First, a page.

Why should I care about William Morris, who lived at his prime more than a hundred years ago and died before the turn of the 20th C? and why should anyone who reads my blog?
First, because he and his cronies made and inspired very beautiful things -- even if you didn't know his name, you've surely seen objects and art inspired by Morris and his colleagues --Arts and Crafts style in Britain, Art Nouveau in Scotland, Mission and Bungalow style in the US, and serious improvements to the printing trade, to name a few things. As a simple matter of personal taste, I like it. Solid, well made, functional, and inspired by nature -- these aims are my own, as well.
But there's a lot more to this work than the way it looks, and I've been looking into it thanks to VPL and their copy of Gillian Naylor's The Arts and Crafts Movement: a study of its sources, ideals and influences.
For them, machines were complicit in enslaving the proletariat in sweat shops and producing soul-less trash for profit. Morris believed that machines were important as tools to free craftspeople from menial and repetitive tasks so that they might raise the standards of their art; to use them indiscriminately to produce whatever fad or fashion might make a buck was fundamentally immoral.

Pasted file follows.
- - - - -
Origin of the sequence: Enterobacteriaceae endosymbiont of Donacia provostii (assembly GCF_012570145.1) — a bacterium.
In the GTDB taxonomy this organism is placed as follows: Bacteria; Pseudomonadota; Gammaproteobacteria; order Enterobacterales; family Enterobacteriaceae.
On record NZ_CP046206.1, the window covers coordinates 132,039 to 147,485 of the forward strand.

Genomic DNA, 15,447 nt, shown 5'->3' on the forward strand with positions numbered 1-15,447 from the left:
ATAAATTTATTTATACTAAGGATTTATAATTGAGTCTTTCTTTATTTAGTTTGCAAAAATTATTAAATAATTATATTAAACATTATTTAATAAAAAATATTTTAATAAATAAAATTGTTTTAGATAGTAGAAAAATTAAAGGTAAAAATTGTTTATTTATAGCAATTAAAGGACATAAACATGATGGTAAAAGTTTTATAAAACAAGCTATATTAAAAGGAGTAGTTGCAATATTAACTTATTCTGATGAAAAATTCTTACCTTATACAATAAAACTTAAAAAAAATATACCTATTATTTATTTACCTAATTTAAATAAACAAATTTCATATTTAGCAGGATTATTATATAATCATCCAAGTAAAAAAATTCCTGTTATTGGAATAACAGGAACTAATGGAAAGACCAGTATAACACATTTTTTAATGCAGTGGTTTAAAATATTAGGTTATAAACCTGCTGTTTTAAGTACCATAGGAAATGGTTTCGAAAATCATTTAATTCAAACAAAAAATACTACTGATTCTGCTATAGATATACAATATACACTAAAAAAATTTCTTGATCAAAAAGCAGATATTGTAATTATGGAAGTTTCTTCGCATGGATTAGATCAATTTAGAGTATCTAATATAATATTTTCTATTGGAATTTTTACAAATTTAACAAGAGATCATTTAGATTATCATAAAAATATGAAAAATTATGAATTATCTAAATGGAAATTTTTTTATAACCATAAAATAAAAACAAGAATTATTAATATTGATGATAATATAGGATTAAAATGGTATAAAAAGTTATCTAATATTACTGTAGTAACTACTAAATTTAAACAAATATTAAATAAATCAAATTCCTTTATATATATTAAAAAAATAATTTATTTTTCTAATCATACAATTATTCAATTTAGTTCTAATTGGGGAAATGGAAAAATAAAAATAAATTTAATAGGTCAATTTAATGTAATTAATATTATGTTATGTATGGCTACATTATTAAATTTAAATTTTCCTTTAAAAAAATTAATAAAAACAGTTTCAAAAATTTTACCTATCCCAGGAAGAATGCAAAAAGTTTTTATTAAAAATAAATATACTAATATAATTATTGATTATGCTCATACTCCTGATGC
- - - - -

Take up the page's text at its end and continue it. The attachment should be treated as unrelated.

Finally, the most important reason why I'm fixated on William Morris and his fate is that I see our path today as being a cyclical repetition of it -- albeit much closer to the edge of ecological collapse. Today we have many echoes of the Arts and Crafts Movement and its ideals, as well as some of the same challenges:
-- Craftsmen as Artists, from fine craft galleries to hip urban craft shows
-- concern for nature side by side with destruction of the environment
-- continuing technological change, arguably contributing to the moral decline of generations.
-- frustrations in the lack of adequate art education in public schools
-- a philistine public which often portrays atrociously poor taste and gross materialism.
So, what happened to William Morris?
So the message for me, in the Fate of William Morris and my nature, is that I would prefer to be like the Scandinavians, be moderate and balanced, and give the world Ikea; than to struggle along pounding the pulpit for change, while producing objects of luxury for the wealthy.